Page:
As far as I remember, the cruise missile has a map in its head, which is refreshed every morning, to cater for snowfall and other terrain-altering events. When in-flight, on a mission, if it gets lost, the default is to attack whatever is below.

Tiananmen Square Tank Man vanishes from Microsoft Bing, DuckDuckGo, other search engines – even in America

MarkSitkowski

The picture was missing for the anniversary, so the CCP succeeded

MarkSitkowski

I remember the news reports of that time. Wasn't Kate Adie's cameraman hit by a stray bullet while the 'Liberation Army' was shooting students?

Congestion or a Christmas cock-up? A Register reader throws himself under the bus

MarkSitkowski

Re: I found it best to...

A company for which I worked needed some ball bearings to fix a ballrace in a specialist camera. The purchasing department was given a requisition for "12 .3 inch ball bearings, surface accuracy 1/10th of a thou". The failure to write the decimal as '0.3' resulted in loss of the decimal point, which led to the delivery of a dozen 3 inch steel balls, with an amazing surface accuracy, and an astronomical cost.

The supplier wouldn't take them back, so they were raffled off as 'decorator items' to the staff.

China all but bans cryptocurrencies

MarkSitkowski

Hu's on first...

Compsci boffin publishes proof-of-concept code for 54-year-old zero-day in Universal Turing Machine

MarkSitkowski

Re: Turing -> von Neumann -> Intel et al

We use self-modifying code to create 'virtual' encryption keys. These are scattered throughout the executable, and are inaccessible to anyone except the executable itself, once they're set.

'A massive middle finger': Open-source audio fans up in arms after Audacity opts to add telemetry capture

MarkSitkowski

Re: Audacity was already on the replacement list

I run version 3.0.2 on Win 7, and it works fine. Having read the article, though, this will probably be the latest version I'll use.

Cloudflare offers $100,000 for prior art to nuke networking patents a troll has accused it of ripping off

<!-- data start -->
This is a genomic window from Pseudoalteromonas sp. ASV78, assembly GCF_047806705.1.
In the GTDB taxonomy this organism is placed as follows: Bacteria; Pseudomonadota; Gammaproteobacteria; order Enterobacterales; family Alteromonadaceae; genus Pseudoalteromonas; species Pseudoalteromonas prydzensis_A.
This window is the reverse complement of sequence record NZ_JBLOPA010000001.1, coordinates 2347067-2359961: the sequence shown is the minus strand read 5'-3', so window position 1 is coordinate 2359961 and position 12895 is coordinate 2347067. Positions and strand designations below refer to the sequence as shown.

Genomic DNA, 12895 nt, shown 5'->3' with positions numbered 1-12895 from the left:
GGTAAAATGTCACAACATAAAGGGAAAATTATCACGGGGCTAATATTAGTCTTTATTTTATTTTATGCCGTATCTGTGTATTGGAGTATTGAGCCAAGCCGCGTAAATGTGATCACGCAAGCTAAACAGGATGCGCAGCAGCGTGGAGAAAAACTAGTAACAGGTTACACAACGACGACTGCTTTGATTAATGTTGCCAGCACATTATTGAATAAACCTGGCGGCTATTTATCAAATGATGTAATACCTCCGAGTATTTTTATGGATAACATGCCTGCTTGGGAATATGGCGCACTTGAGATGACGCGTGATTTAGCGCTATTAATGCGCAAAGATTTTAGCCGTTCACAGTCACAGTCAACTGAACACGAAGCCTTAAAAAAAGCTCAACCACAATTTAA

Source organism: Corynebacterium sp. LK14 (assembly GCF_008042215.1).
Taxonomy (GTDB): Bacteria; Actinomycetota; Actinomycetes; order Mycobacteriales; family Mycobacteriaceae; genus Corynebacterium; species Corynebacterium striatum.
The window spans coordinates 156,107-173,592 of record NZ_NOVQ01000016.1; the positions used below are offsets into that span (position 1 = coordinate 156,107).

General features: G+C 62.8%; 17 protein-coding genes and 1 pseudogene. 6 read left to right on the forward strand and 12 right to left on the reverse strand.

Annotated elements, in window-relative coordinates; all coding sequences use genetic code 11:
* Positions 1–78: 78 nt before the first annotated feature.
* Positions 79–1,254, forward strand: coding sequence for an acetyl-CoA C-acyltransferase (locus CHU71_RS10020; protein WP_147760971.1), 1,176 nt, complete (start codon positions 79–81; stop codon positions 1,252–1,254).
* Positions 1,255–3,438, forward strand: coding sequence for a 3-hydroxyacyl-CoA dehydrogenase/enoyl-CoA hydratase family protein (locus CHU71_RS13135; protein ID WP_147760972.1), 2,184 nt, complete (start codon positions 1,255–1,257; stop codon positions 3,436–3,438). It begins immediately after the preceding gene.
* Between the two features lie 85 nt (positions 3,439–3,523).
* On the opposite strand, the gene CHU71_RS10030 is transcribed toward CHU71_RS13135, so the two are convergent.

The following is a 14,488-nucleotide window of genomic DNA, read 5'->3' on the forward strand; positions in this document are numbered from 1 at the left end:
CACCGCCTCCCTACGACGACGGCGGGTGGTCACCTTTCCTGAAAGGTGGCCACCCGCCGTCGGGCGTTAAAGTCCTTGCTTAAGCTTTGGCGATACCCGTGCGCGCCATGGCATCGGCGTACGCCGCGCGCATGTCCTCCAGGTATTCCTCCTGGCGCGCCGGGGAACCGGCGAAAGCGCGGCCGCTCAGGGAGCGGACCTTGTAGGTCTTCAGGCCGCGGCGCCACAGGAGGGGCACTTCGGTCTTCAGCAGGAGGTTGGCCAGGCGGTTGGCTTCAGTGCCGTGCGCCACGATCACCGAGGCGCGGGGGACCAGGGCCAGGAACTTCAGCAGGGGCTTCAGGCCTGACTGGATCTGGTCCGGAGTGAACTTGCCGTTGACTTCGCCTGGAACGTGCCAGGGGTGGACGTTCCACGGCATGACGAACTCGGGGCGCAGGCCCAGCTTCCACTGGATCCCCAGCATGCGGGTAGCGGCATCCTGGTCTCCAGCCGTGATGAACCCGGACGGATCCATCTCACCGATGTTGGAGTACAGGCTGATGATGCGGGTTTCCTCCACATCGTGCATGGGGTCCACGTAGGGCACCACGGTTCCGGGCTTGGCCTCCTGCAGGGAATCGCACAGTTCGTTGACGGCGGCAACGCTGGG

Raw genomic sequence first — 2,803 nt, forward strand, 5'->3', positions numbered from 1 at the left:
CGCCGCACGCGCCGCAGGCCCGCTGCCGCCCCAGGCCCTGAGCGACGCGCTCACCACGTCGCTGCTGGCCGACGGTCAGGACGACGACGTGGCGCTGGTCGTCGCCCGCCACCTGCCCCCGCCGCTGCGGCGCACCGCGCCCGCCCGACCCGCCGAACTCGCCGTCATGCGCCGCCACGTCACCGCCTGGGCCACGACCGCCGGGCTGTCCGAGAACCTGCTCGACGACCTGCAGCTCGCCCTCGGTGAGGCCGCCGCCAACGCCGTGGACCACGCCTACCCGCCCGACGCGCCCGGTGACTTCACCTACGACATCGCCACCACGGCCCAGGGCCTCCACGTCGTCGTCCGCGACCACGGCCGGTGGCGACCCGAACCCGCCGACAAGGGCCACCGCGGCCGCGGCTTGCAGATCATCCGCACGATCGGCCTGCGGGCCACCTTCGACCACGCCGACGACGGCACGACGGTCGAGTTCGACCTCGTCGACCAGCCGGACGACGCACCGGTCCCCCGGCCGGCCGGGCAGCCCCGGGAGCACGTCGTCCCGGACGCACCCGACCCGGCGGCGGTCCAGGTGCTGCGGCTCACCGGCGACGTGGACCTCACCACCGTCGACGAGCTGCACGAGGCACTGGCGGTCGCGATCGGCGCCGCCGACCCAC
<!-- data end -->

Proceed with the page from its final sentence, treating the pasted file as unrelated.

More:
MarkSitkowski

I thought I read a few years ago, that a new anti-troll law in the US said that if you bought a patent, you had to implement it before you could sue anyone over using it?

OK, so we don't have a flying car yet, but this is possibly even better: The Internet of Beer

MarkSitkowski

Re: That’s one big battery

Unless the body of the keg was the antenna?

Listen, son... Monster trucks just aren't cool anymore. Real winners drive Tesla Roadsters

MarkSitkowski

Re: Honestly

I think the problem is, that nobody tells you where the electricity comes from. Usually, it's from a coal-burning power station or, worse, from a nuclear power station. How green is coal slag or radioactive waste? On a side thought: The world's supply of lithium is even lower than that of crude oil, so what happens when the lithium runs out?

Nestled between donuts and gingerbread creations lurks the Windows 7 EOS fairy

MarkSitkowski

Re: Appears to be a constant chase

If you buy a car, and the manufacturer decides it'll no longer supply spares for it, if you're happy with the performance of the drum brakes, then how would you feel if they decided to frig the radio, so it constantly poured out propaganda about how bad your car was?

When you've paid for your OS, it's your property, not Microsoft's, and any attempt to disable features (like the DVD drive, which was their parting shot) should be an offence.

A floppy filled with software worth thousands of francs: Techie can't take it, customs won't keep it. What to do?

MarkSitkowski